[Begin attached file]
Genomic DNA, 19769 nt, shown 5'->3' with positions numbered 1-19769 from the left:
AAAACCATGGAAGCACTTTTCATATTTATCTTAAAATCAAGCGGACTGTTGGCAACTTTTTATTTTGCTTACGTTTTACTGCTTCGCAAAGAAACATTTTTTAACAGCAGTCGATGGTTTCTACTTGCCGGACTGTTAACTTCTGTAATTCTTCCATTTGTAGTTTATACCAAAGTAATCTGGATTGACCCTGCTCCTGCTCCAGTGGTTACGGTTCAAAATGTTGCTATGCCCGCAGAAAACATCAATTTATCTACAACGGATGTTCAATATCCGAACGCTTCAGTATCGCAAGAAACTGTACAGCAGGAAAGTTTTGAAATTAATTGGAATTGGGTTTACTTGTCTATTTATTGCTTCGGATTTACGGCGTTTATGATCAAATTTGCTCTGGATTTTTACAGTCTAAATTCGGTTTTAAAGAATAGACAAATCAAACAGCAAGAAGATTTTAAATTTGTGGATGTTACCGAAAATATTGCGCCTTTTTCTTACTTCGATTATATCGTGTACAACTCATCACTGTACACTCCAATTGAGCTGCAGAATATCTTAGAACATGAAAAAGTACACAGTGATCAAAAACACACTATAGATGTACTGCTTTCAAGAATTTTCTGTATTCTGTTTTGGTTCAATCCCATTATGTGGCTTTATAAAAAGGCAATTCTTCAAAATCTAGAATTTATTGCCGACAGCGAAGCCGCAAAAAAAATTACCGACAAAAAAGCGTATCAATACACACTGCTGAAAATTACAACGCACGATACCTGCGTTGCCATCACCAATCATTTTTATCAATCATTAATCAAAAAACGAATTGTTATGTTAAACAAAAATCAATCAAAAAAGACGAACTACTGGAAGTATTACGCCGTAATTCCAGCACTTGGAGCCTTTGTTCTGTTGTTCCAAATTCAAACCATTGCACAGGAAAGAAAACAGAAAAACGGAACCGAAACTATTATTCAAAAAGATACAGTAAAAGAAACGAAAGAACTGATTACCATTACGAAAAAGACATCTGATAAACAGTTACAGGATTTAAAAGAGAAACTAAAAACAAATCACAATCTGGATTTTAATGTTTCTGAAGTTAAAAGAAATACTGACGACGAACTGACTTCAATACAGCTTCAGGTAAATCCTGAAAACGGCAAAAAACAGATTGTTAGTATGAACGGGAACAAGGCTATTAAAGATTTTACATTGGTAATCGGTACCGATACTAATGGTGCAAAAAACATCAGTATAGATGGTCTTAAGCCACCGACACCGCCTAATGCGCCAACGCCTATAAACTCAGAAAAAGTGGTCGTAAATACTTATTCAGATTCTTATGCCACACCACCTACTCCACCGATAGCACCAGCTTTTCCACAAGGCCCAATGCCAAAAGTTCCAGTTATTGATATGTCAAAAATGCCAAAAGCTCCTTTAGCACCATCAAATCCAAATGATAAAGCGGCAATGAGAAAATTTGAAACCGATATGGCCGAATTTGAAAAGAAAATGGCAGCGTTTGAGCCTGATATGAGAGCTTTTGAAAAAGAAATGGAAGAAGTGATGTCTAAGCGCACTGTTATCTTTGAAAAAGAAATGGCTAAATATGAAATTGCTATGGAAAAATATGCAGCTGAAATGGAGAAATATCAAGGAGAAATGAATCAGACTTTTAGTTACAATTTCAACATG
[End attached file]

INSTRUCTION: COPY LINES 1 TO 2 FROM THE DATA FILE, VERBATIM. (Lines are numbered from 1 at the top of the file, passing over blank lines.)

Genomic DNA, 19769 nt, shown 5'->3' with positions numbered 1-19769 from the left:
AAAACCATGGAAGCACTTTTCATATTTATCTTAAAATCAAGCGGACTGTTGGCAACTTTTTATTTTGCTTACGTTTTACTGCTTCGCAAAGAAACATTTTTTAACAGCAGTCGATGGTTTCTACTTGCCGGACTGTTAACTTCTGTAATTCTTCCATTTGTAGTTTATACCAAAGTAATCTGGATTGACCCTGCTCCTGCTCCAGTGGTTACGGTTCAAAATGTTGCTATGCCCGCAGAAAACATCAATTTATCTACAACGGATGTTCAATATCCGAACGCTTCAGTATCGCAAGAAACTGTACAGCAGGAAAGTTTTGAAATTAATTGGAATTGGGTTTACTTGTCTATTTATTGCTTCGGATTTACGGCGTTTATGATCAAATTTGCTCTGGATTTTTACAGTCTAAATTCGGTTTTAAAGAATAGACAAATCAAACAGCAAGAAGATTTTAAATTTGTGGATGTTACCGAAAATATTGCGCCTTTTTCTTACTTCGATTATATCGTGTACAACTCATCACTGTACACTCCAATTGAGCTGCAGAATATCTTAGAACATGAAAAAGTACACAGTGATCAAAAACACACTATAGATGTACTGCTTTCAAGAATTTTCTGTATTCTGTTTTGGTTCAATCCCATTATGTGGCTTTATAAAAAGGCAATTCTTCAAAATCTAGAATTTATTGCCGACAGCGAAGCCGCAAAAAAAATTACCGACAAAAAAGCGTATCAATACACACTGCTGAAAATTACAACGCACGATACCTGCGTTGCCATCACCAATCATTTTTATCAATCATTAATCAAAAAACGAATTGTTATGTTAAACAAAAATCAATCAAAAAAGACGAACTACTGGAAGTATTACGCCGTAATTCCAGCACTTGGAGCCTTTGTTCTGTTGTTCCAAATTCAAACCATTGCACAGGAAAGAAAACAGAAAAACGGAACCGAAACTATTATTCAAAAAGATACAGTAAAAGAAACGAAAGAACTGATTACCATTACGAAAAAGACATCTGATAAACAGTTACAGGATTTAAAAGAGAAACTAAAAACAAATCACAATCTGGATTTTAATGTTTCTGAAGTTAAAAGAAATACTGACGACGAACTGACTTCAATACAGCTTCAGGTAAATCCTGAAAACGGCAAAAAACAGATTGTTAGTATGAACGGGAACAAGGCTATTAAAGATTTTACATTGGTAATCGGTACCGATACTAATGGTGCAAAAAACATCAGTATAGATGGTCTTAAGCCACCGACACCGCCTAATGCGCCAACGCCTATAAACTCAGAAAAAGTGGTCGTAAATACTTATTCAGATTCTTATGCCACACCACCTACTCCACCGATAGCACCAGCTTTTCCACAAGGCCCAATGCCAAAAGTTCCAGTTATTGATATGTCAAAAATGCCAAAAGCTCCTTTAGCACCATCAAATCCAAATGATAAAGCGGCAATGAGAAAATTTGAAACCGATATGGCCGAATTTGAAAAGAAAATGGCAGCGTTTGAGCCTGATATGAGAGCTTTTGAAAAAGAAATGGAAGAAGTGATGTCTAAGCGCACTGTTATCTTTGAAAAAGAAATGGCTAAATATGAAATTGCTATGGAAAAATATGCAGCTGAAATGGAGAAATATCAAGGAGAAATGAATCAGACTTTTAGTTACAATTTCAACATG